Construction Unemployment Tops 20% in December

Nancy Anderson
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More bad news from the U.S. Bureau of Labor Statistics, confirming what most of us already knew: Construction employment declined further into the month of December 2010.

In that month, 16,000 people employed in the construction industry lost their jobs, bringing the unemployment rate for the sector up to 20.7% nationwide. The average unemployment rate across the board, without being adjusted for seasonal fluctuation, was 9.1% for the same period. There are a number of reasons that unemployment in the sector is as high as it is, included the standard adjustment that needs to be made for seasonal construction positions that simply aren’t available during the winter months.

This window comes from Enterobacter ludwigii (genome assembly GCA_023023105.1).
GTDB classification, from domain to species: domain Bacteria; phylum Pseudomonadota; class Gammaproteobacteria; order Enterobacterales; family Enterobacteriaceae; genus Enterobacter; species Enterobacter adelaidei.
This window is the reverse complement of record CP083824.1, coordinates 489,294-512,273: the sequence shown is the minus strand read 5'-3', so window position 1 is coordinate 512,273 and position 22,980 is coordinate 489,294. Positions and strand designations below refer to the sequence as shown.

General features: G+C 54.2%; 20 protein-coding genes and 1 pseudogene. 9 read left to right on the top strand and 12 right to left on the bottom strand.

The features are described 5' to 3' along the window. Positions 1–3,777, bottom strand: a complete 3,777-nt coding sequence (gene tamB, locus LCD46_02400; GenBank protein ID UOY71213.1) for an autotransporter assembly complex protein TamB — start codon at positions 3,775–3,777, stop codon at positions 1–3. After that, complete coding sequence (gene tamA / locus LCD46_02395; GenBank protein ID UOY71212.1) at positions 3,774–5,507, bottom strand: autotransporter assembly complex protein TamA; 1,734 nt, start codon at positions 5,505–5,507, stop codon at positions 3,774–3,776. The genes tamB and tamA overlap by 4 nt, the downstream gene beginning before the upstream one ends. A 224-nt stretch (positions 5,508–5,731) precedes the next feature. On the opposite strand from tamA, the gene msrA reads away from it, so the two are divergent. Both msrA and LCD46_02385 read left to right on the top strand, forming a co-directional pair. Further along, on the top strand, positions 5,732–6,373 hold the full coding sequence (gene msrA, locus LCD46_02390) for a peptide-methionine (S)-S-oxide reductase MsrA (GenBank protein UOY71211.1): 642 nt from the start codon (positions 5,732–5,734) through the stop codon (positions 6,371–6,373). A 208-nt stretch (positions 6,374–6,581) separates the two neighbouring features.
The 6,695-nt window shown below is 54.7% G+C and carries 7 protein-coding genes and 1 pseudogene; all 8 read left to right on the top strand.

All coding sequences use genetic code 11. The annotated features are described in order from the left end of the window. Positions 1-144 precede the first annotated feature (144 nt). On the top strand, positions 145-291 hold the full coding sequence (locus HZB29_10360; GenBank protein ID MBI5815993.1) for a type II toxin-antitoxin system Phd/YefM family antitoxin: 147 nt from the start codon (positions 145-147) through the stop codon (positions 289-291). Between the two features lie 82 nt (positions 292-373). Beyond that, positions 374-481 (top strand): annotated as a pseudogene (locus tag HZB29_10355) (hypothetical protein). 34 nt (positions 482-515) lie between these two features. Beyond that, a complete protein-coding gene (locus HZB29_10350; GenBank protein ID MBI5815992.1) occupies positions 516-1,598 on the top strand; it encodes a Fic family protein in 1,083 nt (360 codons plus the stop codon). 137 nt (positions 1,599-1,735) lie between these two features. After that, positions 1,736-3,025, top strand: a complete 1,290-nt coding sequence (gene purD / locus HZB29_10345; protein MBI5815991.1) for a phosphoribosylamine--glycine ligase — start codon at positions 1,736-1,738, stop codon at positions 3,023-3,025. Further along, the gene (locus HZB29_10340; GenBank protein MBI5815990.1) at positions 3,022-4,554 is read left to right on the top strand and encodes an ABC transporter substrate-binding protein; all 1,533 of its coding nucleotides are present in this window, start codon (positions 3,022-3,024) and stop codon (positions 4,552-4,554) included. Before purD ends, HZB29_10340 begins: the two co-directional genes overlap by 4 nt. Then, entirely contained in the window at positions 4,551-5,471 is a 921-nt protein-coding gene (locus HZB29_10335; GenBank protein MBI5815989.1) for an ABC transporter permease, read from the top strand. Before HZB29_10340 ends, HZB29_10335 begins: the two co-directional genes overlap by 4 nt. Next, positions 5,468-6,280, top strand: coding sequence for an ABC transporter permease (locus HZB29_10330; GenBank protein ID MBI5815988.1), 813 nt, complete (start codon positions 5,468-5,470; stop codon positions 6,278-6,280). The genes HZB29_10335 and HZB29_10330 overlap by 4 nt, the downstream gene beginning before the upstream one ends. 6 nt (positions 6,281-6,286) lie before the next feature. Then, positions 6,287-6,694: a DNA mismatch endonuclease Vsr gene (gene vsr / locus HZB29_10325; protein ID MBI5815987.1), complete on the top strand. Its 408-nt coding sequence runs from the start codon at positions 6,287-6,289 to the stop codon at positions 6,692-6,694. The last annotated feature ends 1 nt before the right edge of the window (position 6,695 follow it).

The Associated General Contractors of America (AGC) surmised in a press release that the chief reason for the jump in unemployment is that government funding programs for infrastructures are coming to an end, and little to no additional funding has been guaranteed by the incoming congress. Add to this the fact that contractors are being squeezed on the prices of materials without seeing a related increase in the value of delivered goods, and you can see that the industry is in serious need of some support to get the 1.7 million unemployed construction workers in the country back on the job.

Mike Wrightly is mostly diesel fumes and duct tape; he grew up around heavy equipment, and holds a Bachelor's degree in Mechanical Engineering.

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